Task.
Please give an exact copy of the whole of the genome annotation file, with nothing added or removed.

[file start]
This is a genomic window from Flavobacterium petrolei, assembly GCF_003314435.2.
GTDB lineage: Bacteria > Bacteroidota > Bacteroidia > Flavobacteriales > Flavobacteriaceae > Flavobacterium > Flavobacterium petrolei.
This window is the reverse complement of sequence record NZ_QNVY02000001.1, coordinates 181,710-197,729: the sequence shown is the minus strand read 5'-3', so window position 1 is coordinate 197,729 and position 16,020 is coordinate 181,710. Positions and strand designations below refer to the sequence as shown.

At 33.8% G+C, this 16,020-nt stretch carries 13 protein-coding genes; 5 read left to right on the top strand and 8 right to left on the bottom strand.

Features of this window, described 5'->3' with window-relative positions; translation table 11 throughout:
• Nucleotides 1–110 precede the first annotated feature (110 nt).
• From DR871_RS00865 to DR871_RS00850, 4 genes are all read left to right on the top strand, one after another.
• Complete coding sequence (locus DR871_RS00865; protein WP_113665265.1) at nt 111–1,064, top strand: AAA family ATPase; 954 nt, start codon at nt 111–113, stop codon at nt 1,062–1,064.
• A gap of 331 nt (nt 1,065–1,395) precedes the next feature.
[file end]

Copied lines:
This is a genomic window from Flavobacterium petrolei, assembly GCF_003314435.2.
GTDB lineage: Bacteria > Bacteroidota > Bacteroidia > Flavobacteriales > Flavobacteriaceae > Flavobacterium > Flavobacterium petrolei.
This window is the reverse complement of sequence record NZ_QNVY02000001.1, coordinates 181,710-197,729: the sequence shown is the minus strand read 5'-3', so window position 1 is coordinate 197,729 and position 16,020 is coordinate 181,710. Positions and strand designations below refer to the sequence as shown.

At 33.8% G+C, this 16,020-nt stretch carries 13 protein-coding genes; 5 read left to right on the top strand and 8 right to left on the bottom strand.

Features of this window, described 5'->3' with window-relative positions; translation table 11 throughout:
• Nucleotides 1–110 precede the first annotated feature (110 nt).
• From DR871_RS00865 to DR871_RS00850, 4 genes are all read left to right on the top strand, one after another.
• Complete coding sequence (locus DR871_RS00865; protein WP_113665265.1) at nt 111–1,064, top strand: AAA family ATPase; 954 nt, start codon at nt 111–113, stop codon at nt 1,062–1,064.
• A gap of 331 nt (nt 1,065–1,395) precedes the next feature.